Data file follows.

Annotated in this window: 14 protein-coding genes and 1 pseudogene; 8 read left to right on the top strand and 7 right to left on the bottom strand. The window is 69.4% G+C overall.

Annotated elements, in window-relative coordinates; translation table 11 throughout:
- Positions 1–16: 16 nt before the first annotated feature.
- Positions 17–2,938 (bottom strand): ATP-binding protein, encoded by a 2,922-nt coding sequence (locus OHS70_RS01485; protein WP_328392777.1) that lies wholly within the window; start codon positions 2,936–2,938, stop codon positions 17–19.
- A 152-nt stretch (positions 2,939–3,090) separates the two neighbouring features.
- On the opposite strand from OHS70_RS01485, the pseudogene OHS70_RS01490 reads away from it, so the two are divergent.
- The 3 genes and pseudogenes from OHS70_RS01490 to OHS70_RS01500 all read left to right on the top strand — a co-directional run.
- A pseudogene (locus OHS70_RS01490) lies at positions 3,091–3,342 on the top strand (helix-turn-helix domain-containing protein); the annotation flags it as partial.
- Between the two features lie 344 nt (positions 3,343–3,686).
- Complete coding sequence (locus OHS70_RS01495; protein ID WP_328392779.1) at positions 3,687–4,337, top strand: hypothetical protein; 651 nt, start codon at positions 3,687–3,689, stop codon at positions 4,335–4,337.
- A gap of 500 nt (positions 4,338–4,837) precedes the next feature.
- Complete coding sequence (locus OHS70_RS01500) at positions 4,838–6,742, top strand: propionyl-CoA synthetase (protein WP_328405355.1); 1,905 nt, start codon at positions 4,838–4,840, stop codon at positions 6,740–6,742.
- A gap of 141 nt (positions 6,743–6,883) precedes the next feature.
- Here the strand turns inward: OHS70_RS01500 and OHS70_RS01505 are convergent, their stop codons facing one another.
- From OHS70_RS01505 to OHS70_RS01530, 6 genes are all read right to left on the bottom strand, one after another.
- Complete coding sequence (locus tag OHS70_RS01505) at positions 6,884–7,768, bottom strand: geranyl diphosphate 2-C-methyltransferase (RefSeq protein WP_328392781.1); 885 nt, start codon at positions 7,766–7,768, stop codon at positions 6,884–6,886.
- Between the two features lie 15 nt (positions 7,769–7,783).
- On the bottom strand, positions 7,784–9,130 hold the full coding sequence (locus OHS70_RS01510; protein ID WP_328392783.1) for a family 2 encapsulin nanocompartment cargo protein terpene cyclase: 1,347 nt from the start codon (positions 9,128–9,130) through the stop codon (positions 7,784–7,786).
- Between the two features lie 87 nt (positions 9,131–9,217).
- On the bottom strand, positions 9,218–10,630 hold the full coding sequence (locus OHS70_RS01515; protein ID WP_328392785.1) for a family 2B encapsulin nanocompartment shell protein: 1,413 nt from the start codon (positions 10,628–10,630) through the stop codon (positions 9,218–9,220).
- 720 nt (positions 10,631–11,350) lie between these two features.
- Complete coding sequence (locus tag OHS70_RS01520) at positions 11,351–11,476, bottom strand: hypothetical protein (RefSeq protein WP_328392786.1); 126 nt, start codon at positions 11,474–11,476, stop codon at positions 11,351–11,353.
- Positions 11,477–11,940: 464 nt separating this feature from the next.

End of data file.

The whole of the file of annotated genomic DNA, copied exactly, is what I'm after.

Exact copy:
Annotated in this window: 14 protein-coding genes and 1 pseudogene; 8 read left to right on the top strand and 7 right to left on the bottom strand. The window is 69.4% G+C overall.

Annotated elements, in window-relative coordinates; translation table 11 throughout:
- Positions 1–16: 16 nt before the first annotated feature.
- Positions 17–2,938 (bottom strand): ATP-binding protein, encoded by a 2,922-nt coding sequence (locus OHS70_RS01485; protein WP_328392777.1) that lies wholly within the window; start codon positions 2,936–2,938, stop codon positions 17–19.
- A 152-nt stretch (positions 2,939–3,090) separates the two neighbouring features.
- On the opposite strand from OHS70_RS01485, the pseudogene OHS70_RS01490 reads away from it, so the two are divergent.
- The 3 genes and pseudogenes from OHS70_RS01490 to OHS70_RS01500 all read left to right on the top strand — a co-directional run.
- A pseudogene (locus OHS70_RS01490) lies at positions 3,091–3,342 on the top strand (helix-turn-helix domain-containing protein); the annotation flags it as partial.
- Between the two features lie 344 nt (positions 3,343–3,686).
- Complete coding sequence (locus OHS70_RS01495; protein ID WP_328392779.1) at positions 3,687–4,337, top strand: hypothetical protein; 651 nt, start codon at positions 3,687–3,689, stop codon at positions 4,335–4,337.
- A gap of 500 nt (positions 4,338–4,837) precedes the next feature.
- Complete coding sequence (locus OHS70_RS01500) at positions 4,838–6,742, top strand: propionyl-CoA synthetase (protein WP_328405355.1); 1,905 nt, start codon at positions 4,838–4,840, stop codon at positions 6,740–6,742.
- A gap of 141 nt (positions 6,743–6,883) precedes the next feature.
- Here the strand turns inward: OHS70_RS01500 and OHS70_RS01505 are convergent, their stop codons facing one another.
- From OHS70_RS01505 to OHS70_RS01530, 6 genes are all read right to left on the bottom strand, one after another.
- Complete coding sequence (locus tag OHS70_RS01505) at positions 6,884–7,768, bottom strand: geranyl diphosphate 2-C-methyltransferase (RefSeq protein WP_328392781.1); 885 nt, start codon at positions 7,766–7,768, stop codon at positions 6,884–6,886.
- Between the two features lie 15 nt (positions 7,769–7,783).
- On the bottom strand, positions 7,784–9,130 hold the full coding sequence (locus OHS70_RS01510; protein ID WP_328392783.1) for a family 2 encapsulin nanocompartment cargo protein terpene cyclase: 1,347 nt from the start codon (positions 9,128–9,130) through the stop codon (positions 7,784–7,786).
- Between the two features lie 87 nt (positions 9,131–9,217).
- On the bottom strand, positions 9,218–10,630 hold the full coding sequence (locus OHS70_RS01515; protein ID WP_328392785.1) for a family 2B encapsulin nanocompartment shell protein: 1,413 nt from the start codon (positions 10,628–10,630) through the stop codon (positions 9,218–9,220).
- 720 nt (positions 10,631–11,350) lie between these two features.
- Complete coding sequence (locus tag OHS70_RS01520) at positions 11,351–11,476, bottom strand: hypothetical protein (RefSeq protein WP_328392786.1); 126 nt, start codon at positions 11,474–11,476, stop codon at positions 11,351–11,353.
- Positions 11,477–11,940: 464 nt separating this feature from the next.